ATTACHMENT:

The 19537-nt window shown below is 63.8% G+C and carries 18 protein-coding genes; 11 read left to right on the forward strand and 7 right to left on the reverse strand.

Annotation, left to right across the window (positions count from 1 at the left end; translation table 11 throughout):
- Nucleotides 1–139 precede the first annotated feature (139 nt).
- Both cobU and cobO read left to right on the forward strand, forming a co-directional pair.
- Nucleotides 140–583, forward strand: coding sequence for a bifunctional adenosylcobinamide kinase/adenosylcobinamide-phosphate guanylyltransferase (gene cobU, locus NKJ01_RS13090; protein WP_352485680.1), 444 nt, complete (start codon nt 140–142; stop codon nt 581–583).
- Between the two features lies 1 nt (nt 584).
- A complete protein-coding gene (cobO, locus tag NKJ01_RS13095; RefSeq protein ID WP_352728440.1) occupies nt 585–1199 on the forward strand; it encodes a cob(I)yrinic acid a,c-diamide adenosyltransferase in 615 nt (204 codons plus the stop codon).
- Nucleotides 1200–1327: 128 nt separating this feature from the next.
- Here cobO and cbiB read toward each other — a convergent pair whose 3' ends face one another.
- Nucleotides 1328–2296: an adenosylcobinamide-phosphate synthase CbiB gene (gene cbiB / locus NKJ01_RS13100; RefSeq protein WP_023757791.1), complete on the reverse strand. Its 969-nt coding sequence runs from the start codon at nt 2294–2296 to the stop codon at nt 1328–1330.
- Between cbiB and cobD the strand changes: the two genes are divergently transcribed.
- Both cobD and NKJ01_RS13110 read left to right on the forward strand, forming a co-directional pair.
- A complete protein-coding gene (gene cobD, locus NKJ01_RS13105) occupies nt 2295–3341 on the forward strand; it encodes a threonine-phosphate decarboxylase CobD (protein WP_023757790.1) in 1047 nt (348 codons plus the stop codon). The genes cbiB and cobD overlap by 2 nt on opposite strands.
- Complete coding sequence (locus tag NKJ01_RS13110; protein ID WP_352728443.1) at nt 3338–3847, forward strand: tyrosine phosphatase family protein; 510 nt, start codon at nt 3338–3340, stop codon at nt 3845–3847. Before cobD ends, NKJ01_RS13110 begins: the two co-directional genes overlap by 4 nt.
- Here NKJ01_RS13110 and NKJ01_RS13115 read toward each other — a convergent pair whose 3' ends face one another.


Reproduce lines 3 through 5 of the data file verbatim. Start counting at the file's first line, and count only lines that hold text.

- Nucleotides 1–139 precede the first annotated feature (139 nt).
- Both cobU and cobO read left to right on the forward strand, forming a co-directional pair.
- Nucleotides 140–583, forward strand: coding sequence for a bifunctional adenosylcobinamide kinase/adenosylcobinamide-phosphate guanylyltransferase (gene cobU, locus NKJ01_RS13090; protein WP_352485680.1), 444 nt, complete (start codon nt 140–142; stop codon nt 581–583).